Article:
| Milwaukee Journal Sentinel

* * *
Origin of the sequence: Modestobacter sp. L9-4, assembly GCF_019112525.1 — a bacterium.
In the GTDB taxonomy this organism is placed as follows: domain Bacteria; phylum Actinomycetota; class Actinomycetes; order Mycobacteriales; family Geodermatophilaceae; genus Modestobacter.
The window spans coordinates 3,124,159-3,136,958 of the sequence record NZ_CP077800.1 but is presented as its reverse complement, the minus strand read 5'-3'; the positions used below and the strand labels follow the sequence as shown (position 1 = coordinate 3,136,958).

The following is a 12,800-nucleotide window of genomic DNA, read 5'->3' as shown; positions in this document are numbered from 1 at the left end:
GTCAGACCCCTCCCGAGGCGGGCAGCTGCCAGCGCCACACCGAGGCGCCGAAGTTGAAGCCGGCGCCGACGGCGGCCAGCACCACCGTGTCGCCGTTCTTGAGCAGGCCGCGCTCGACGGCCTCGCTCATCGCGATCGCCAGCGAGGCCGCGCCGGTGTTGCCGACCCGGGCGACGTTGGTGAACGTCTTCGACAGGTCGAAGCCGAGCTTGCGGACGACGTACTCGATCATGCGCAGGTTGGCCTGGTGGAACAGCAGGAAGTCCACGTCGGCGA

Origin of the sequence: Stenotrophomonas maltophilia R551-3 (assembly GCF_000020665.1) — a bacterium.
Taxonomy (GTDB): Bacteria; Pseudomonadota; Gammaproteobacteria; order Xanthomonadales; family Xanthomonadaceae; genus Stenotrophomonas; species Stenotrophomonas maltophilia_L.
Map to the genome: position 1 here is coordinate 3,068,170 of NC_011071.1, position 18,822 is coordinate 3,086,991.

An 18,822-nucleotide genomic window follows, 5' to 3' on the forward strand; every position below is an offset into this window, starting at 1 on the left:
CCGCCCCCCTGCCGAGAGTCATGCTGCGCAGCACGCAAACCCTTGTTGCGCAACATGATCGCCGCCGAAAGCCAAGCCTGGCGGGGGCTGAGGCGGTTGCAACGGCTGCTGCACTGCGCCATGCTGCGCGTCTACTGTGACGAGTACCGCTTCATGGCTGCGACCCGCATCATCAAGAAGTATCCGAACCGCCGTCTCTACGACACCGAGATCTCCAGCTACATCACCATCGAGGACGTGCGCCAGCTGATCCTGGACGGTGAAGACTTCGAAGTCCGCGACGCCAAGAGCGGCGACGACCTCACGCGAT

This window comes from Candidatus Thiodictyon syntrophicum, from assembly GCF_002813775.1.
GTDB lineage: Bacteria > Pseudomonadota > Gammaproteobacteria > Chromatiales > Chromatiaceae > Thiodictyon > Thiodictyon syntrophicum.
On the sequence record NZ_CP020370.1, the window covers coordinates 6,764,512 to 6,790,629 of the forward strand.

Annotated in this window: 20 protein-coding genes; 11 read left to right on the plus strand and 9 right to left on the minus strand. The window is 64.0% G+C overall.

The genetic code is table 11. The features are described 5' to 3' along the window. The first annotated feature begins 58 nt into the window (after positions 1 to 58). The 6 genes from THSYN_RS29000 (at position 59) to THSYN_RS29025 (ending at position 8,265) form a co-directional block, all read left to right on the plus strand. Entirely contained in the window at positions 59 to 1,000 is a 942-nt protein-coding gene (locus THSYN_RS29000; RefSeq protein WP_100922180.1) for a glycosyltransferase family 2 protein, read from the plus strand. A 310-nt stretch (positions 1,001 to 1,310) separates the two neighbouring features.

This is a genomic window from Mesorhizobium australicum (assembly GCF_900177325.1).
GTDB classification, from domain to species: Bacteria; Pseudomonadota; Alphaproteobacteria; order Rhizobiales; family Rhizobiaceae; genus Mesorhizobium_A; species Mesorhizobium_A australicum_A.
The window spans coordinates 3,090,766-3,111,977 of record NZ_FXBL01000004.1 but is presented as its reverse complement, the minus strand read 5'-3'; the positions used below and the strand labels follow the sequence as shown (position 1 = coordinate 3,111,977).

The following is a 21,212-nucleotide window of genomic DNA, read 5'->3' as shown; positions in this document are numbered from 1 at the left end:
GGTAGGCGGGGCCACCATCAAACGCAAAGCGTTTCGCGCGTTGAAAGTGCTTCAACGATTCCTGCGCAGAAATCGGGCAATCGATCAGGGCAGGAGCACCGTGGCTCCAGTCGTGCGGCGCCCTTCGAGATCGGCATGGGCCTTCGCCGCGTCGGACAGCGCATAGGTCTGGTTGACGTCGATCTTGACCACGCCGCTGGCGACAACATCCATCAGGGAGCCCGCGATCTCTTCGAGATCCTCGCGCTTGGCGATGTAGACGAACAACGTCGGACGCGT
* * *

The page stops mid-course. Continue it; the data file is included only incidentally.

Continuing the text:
MILWAUKEE – Leah Kavanaugh studied art in college, but made child care her career. She relishes building relationships with kids and families and feeling like she’s a part of a community.”What other job can you walk in the door and children yell your name, run up to you and give you a giant hug? There’s so much joy,” said Kavanaugh, a lead toddler teacher at the Children’s Learning Center at the University of Wisconsin-Milwaukee. “It’s a warm, feel-good kind of job to have. I can’t imagine doing anything else.”But the coronavirus pandemic forced Kavanaugh to leave the job she loves.It’s because she can’t find child care for her own children, Lincoln, a second grader, and, Neil, a kindergartner, who are home all day because their school is entirely online now.Her husband, Andy, a high school English teacher, must return to work after taking a leave of absence to care for the kids. They don’t have family nearby to help out, and the couple can’t afford to send the children to another child care center or provider.Countless women across Wisconsin have found themselves in Kavanaugh’s predicament, being forced to choose between work and family.With more kids learning at home either full or part time this school year, more families are looking for child care at a time when an already critical shortage of child care has grown worse. Providers are reducing capacity and, as their financial struggles mount, up to one-third in Wisconsin could shut down.Child care decisions changedUnder normal circumstances, parents of young children run the child care numbers every year to decide what works financially. Sometimes, it makes the most sense for a parent to drop out of the workforce and not pay for child care.The coronavirus changed that equation. The difficult choices women like Kavanaugh are facing, are just one facet of the disproportionate toll the economic downturn has taken on women during what has come to be called the “shecession.”In September, a National Women’s Law Center analysis found that four times more women than men dropped out of the labor force in September.”Usually, it’s the woman,” said Emilie Amundson, secretary of the Wisconsin Department of Children and Families.”That’s the piece of it that COVID has really exposed – the toll on the working women to have to grapple with this and figure out what the lack of available, safe, quality child care means for my career.”Job losses slams providers The thousands of pandemic-related job losses have taken a toll on child care providers. “Most of my parents are single women,” said Keyuante Sholar, the director of Kids Are Smart II in Milwaukee. “They are single parents. Once mom loses her job, there isn’t anyone there to back her up. She has to figure it out.”Around 30 children used to come to Kids Are Smart II on any given day. Recently, it’s been about 10, Sholar said. Part of that drop is a result of social distancing requirements. But a parent’s lost job is the top reason kids aren’t returning to day care, Sholar said. For families that can’t afford or find child care, that means someone has to stay home with the kids – especially the younger ones, who can’t be left home alone and are unable to navigate online learning without help.It’s exacerbating a long-standing problem in Wisconsin: Families already were challenged to find quality, affordable child care before the pandemic.Half of Wisconsin ZIP codes are defined by the state Department of Children and Families as child care deserts – areas with an insufficient supply of licensed child care providers. The problem is particularly acute in Wisconsin’s rural counties, where 70% of ZIP codes are child care deserts.And then, there’s the cost.Child care is expensive for both parents and providers, who have always operated on thin margins.The average cost of child care in was $9,072 per child in Wisconsin in 2019, according to a report from the nonprofit Child Care Aware of America. That’s roughly the cost of in-state tuition and fees at the University of Wisconsin.Reduced capacities add pressureProviders try to stay at peak capacity to stay profitable. Under normal circumstances, that’s not a problem.Tammy Dannhoff provides in-home child care and early education from her Oshkosh home. She estimates she receives two inquiries a week from current and expecting parents through email or her Facebook page.Dannhoff is rarely able to help them.In her newsletter, she includes a “baby check spot,” where she alerts families of future openings for infants. Almost immediately, parents trying to conceive in October 2019 snatched a spot she announced would be open in 2021. The pandemic has only made it worse. Dannhoff has been getting three or four inquiries per week from parents desperate to find care as they return to work. She knows many other providers are in the same boat.”I feel bad for the (parents) – child care is so hard to find,” Dannhoff said.And it’s even more difficult to find in the midst of a pandemic that has led some centers to voluntarily operate at reduced capacity to encourage social distancing.Some in-home providers, too, have opted to limit the number of children in their care despite the sizable hit to their income.On average, a National Association for the Education of Young Children survey found enrollment at Wisconsin providers is about half of what it was before the pandemic.But what is most concerning: The survey revealed that 1 out of every 3 child care programs in Wisconsin said the facility would have to close without additional public assistance to help make ends meet.Congress’ $900 billion COVID-19 relief bill includes $10 billion in relief for the child care industry, the bulk of which will go toward grants for child care providers for payroll, cleaning supplies and fixed costs like rent.However, child care advocates say it’s not enough.Providers’ struggles become acuteThe child care workforce has always been resilient, said Ruth Schmidt, executive director of the Wisconsin Early Childhood Association. It’s had to be – a provider or teacher must really love kids to pursue a career in the profession.But the pandemic is pushing many to a breaking point.According to a 2018 Center for American Progress study, the median hourly wage for Wisconsin child care workers is $10.03, and for preschool teachers, it’s $11.64.The child care workforce is almost entirely women, about half of whom have an associate degree or more education, according to a 2016 Wisconsin Early Childhood Association workforce study.”They are women who have been working at poverty-level wages for a really long time and they’re gritty and have incredible resilience,” Schmidt said. “But at some point, the system breaks when you can’t even bring in enough revenue to pay your staff $10 an hour.””It’s simply unsustainable, and the pandemic has only made that worse.” For months, Nicole Leitermann has worried that she would have to close the in-home child care business she started over two decades ago.Since the pandemic hit Wisconsin, Leitermann often found herself lying awake at night, thinking about what else she could do for a living if she couldn’t make ends meet.In early spring, before the state’s Safer at Home order went into effect, she had seven children enrolled. But as businesses closed and parents worked from home or were laid off and trying to cut costs, that number dropped to just two. She feared what would happen if the number of children in her care dwindled to none.”I’ve done this for 22 years and honestly that was the first time that I really had to think about what else I could do if I couldn’t do this anymore,” Leitermann said through tears. “It was so hard.”While she made it past that hurdle – Leitermann now has six children enrolled, and another two babies coming soon – her fears linger.What will happen if her home becomes the start of an outbreak? What if all of her children are out of her care for weeks on end because they must quarantine or are sick themselves?Dannhoff, too, worried that COVID-19 would rip her 32-year-old business away from her for good.Dannhoff is licensed to care for eight children, but after the Safer At Home order, her enrollment dropped “drastically.” At one point, she had just two children attending full time and two others coming on only a part-time basis and was down nearly $5,000 per month – about 80% of her income.Absences continued: One family had to pull out for three weeks after being exposed to COVID-19. In early November, Dannhoff said, another family was out while quarantining as close contacts to a case.Eventually, Dannhoff and her husband came up with an enrollment maintenance program in which parents pay half of their weekly tuition during the absence, to cushion the blow to Dannhoff without overburdening the families.”It’s a struggle both ways, for the families and also for myself,” Dannhoff said. “We thought this would be a good compromise.” It was a big help to Jen Riha, whose 4-year-old daughter Kendra has received care from Dannhoff for two years.Already, mothering three kids – 16-year-old Thomas, 10-year-old Ariana and Kendra – and having a full-time job as a laminator operator was hard to juggle.Add in a pandemic, which caused her husband, Jeramie, to be laid off for a couple of months and her children’s schools to close, and it’s even more of a struggle. Being able to pay a reduced rate meant a lot to the Rihas.”She didn’t have to do that but she did anyway,” Riha said of Dannhoff’s enrollment maintenance program. “It was very heartfelt and kind of her.” Dannhoff has had a tough year. She hasn’t been able to contribute to her retirement fund. She and her husband put off planned renovations to their home and trips.Now, she worries about winter. Dannhoff and her husband still wake up every morning and immediately ask themselves: “Can I smell? Can I taste?” When a parent calls Dannhoff, she worries that one of the eight children she cares for has been exposed to the virus and she might be forced to shut down indefinitely.”It’s always in the back of my mind,” she said. “You just don’t know what’s going to happen.”Operating in a pandemic comes with added responsibilitiesThe drop in enrollment and profit comes as providers are paying more for cleaning supplies and personal protective equipment.Both Leitermann and Dannhoff received grants from the state to account for the additional costs.Leitermann also got a personal protective equipment loan from the Wisconsin Economic Development Corp., but she dreads paying more in taxes next year because of that income. Leitermann estimates she spends more than 15 hours a week cleaning her home, and she struggles to find the supplies she needs as other businesses and families stockpiled.”You don’t want it to be your fault that someone got sick,” Leitermann said. “Some of these kids, my house is the only place that they’re going. You’ve just got to look out for them. But it’s adding on to an already long workday.” Child care staffing: Another example of the ‘shecession’ at workAfter the pandemic closed the University of Wisconsin-Milwaukee Children’s Learning Center for five months, Kira Hartley felt lucky to be back to work. She’s the center’s toddler program coordinator.But the challenges and curveballs have kept coming since reopening in August.Under normal circumstances, Kavanaugh and another teacher were able to bring their children to the center for after school care. Now, with the center operating at half its capacity, there’s not enough space for them.Unable to find affordable child care elsewhere, both teachers are taking leaves of absence.”We already struggle to recruit teachers and we’re losing two more,” Hartley said in November. “There are so many stories of this … The issue has always been there, COVID has only exacerbated it.” Piecing together jobs, leaves of absencesKavanaugh is grateful that her family has been able to make it all work so far.While Kavanaugh was furloughed during the five months the UWM center was closed, she cared for her children and collected unemployment. After she returned to work, her husband Andy took a leave to care for the kids.Now, it’s her turn to step away from her job. “I feel guilty,” she said. “I work in this wonderful community, I love my colleagues, I love my kids. I’ve been here as a lead teacher for 12 or 13 years, and I have relationships with my co-workers and families who rely on us. It feels really crummy to leave.” Hartley says it shouldn’t be this way. She believes early childhood education should be funded as K-12 public schools are, and society should recognize the programming to be just as – if not more – important to a child’s well-being.”The pandemic has really highlighted the child care crisis,” she said. “In a selfish way, I appreciate it.”Samantha West can be reached at 920-996-7207 or email@example.com. Follow her on Twitter at @BySamanthaWest. Sarah Hauer can be reached at firstname.lastname@example.org or on Instagram @HauerSarah and Twitter @SarahHauer. Subscribe to her weekly newsletter Be MKE at jsonline.com/bemke.